Australians are being urged to file their tax returns by October 31.
Australians are being urged to file their tax returns by October 31.

Bizarre reasons we don’t file our tax returns

It's no longer a case of the dog ate my homework, it's now a case of a mouse ate my receipts.

Australians have been warned they have less than two weeks to file their tax returns for the 2018/19 financial year or risk being penalised.

Despite this Australians are coming up with many weird and wacky excuses for failing to lodge receipts and submit their returns in time.

The ATO said some of the latest tall stories included:

• A mouse broke into my car and ate my receipts.

• I left my windows down at the car wash and the water damaged my receipts.

• Someone stole my pants and my receipts were in the pockets.

• I've got 'holiday brain' and forgot to lodge my return.

• I don't know what a tax return is.

However the Coalition government's $158 million tax cuts package meant many Australians were quicker to file their returns this year.

Those earning between $48,000 and $90,000 would be given an offset of $1080 and then this amount decreased depending on a person's annual income, which has enticed people to lodge.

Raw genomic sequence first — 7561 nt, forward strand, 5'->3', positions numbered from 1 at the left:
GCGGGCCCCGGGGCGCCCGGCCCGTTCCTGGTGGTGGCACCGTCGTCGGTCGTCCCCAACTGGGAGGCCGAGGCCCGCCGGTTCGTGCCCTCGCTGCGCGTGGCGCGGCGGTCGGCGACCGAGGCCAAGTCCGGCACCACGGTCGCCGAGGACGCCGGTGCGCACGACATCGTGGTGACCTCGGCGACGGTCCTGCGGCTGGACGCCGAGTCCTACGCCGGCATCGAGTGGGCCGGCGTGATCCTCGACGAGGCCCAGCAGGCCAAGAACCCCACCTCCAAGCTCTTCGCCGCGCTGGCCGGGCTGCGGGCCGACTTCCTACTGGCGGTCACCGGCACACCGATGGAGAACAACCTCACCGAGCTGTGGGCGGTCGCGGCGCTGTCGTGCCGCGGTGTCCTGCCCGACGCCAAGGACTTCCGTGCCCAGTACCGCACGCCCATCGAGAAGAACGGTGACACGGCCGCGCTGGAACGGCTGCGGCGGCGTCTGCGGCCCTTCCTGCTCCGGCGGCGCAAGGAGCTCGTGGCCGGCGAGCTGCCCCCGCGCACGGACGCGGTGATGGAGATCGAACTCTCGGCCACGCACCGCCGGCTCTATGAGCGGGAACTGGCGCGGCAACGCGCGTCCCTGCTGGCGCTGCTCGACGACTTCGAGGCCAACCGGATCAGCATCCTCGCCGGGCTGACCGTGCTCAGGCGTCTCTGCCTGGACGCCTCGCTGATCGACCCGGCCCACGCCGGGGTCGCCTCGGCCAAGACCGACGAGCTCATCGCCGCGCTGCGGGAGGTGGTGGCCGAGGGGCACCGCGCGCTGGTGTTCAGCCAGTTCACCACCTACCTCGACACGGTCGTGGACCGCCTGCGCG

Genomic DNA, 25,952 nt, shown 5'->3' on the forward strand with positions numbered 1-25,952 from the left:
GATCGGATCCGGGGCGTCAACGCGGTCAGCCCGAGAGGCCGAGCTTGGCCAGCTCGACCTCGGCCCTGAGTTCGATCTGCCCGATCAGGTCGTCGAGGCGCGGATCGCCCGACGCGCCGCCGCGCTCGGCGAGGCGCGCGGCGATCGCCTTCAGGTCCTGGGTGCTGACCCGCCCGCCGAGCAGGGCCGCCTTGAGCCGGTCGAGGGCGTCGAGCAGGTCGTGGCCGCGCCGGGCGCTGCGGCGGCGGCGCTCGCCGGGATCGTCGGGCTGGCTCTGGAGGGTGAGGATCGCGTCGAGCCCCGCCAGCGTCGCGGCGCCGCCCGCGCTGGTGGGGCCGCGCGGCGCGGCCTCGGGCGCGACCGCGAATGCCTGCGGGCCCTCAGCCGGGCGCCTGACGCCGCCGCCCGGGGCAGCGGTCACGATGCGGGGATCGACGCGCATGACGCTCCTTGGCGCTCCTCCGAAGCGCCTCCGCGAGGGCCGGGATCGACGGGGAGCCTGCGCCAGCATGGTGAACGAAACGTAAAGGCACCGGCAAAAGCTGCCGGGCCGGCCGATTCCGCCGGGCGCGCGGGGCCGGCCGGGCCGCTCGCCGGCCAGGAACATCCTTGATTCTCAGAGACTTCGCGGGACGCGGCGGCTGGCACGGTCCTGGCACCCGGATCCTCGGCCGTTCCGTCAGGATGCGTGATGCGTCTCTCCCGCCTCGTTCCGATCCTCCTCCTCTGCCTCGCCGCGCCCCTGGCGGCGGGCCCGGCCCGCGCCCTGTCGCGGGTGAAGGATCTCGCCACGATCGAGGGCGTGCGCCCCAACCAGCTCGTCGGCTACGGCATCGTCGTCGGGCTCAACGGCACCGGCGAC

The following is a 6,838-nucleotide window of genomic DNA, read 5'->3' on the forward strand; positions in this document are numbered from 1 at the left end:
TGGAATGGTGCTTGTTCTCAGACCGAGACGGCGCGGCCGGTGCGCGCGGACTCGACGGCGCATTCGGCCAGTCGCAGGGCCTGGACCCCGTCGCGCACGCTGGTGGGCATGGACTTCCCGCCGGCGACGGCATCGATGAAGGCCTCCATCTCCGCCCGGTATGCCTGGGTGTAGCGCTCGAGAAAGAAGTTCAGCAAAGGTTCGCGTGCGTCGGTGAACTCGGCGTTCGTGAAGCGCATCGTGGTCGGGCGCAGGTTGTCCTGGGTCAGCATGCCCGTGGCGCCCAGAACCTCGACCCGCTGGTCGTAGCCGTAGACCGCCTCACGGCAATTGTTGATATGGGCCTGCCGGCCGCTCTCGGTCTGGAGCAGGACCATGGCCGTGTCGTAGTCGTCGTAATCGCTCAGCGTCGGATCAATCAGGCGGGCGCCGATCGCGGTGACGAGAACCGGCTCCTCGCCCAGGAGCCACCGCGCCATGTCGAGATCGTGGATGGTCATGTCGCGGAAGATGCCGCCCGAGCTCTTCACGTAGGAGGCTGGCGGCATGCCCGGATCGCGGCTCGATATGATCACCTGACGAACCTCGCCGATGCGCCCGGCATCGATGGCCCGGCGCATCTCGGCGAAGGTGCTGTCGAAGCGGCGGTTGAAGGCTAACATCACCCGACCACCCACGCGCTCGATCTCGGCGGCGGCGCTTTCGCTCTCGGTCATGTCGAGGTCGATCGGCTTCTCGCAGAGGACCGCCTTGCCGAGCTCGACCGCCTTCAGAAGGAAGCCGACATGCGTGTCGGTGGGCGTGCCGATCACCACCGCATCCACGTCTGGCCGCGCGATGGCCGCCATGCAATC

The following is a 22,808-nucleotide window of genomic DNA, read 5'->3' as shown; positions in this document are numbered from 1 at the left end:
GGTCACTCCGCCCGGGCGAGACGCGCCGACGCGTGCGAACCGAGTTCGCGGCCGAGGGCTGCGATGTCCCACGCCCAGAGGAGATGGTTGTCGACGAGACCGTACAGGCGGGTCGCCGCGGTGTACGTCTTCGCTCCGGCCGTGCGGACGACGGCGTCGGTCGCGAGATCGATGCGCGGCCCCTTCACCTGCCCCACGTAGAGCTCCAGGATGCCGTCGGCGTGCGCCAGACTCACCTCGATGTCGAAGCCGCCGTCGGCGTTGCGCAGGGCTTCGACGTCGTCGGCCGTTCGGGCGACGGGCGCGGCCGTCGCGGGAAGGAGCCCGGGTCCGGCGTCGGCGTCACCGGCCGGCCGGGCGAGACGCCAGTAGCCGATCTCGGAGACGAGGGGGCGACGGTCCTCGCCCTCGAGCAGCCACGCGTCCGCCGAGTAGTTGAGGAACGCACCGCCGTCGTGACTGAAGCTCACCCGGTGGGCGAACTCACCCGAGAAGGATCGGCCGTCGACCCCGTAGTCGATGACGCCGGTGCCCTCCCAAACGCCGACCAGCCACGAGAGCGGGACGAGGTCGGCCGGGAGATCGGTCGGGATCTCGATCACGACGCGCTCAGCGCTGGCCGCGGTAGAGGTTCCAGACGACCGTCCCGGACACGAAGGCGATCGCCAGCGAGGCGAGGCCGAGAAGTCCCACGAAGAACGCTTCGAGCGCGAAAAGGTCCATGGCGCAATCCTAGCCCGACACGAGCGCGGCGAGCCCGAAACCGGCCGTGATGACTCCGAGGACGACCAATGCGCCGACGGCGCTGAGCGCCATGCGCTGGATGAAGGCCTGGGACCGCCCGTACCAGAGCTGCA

Australians are using excuses including the mouse ate my receipts when going to file their tax returns.
Australians are using excuses including the mouse ate my receipts when going to file their tax returns.

The ATO's assistant commissioner, Karen Foat, said 8.7 million individuals had already lodged their returns for the 2018/19 financial year, but 1.3 million had not yet filed.

"You need to either lodge or be on the books of a tax agent by October 31," she said.

"People have a tendency even if they are getting a return to not lodge on time."

In 2018 about 475,000 taxpayers who completed their returns lodged late and of those, more than 300,000 had missed out on refunds as a result.

H & R Block director of communication Mark Chapman said coming up with excuses like "the hamster ate my receipts" would never fly with the ATO.

"You should get skates on and file, but there are some limited situations where the ATO will give people some leeway," he said.

"That tends to be in situations where there's either serious illness or death."

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Ms Foat also urged people to ensure they kept their tax receipts and information organised because it could make tax time much easier and less stressful.

She said for self-lodgers using the ATO's portal myTax was easy to follow and people could file back at far as 2016 using this tool.

"And if you even just have salary, interest and wages you can even go back to 2014," Ms Foat said.

ATO figures showed the average tax return so far this year was $2700.

People who fail to lodge on time risk penalties.

Those lodging with an agent have until May next year to complete their 2018/19 tax return.

 

sophie.elsworth@news.com.au

@sophieelsworth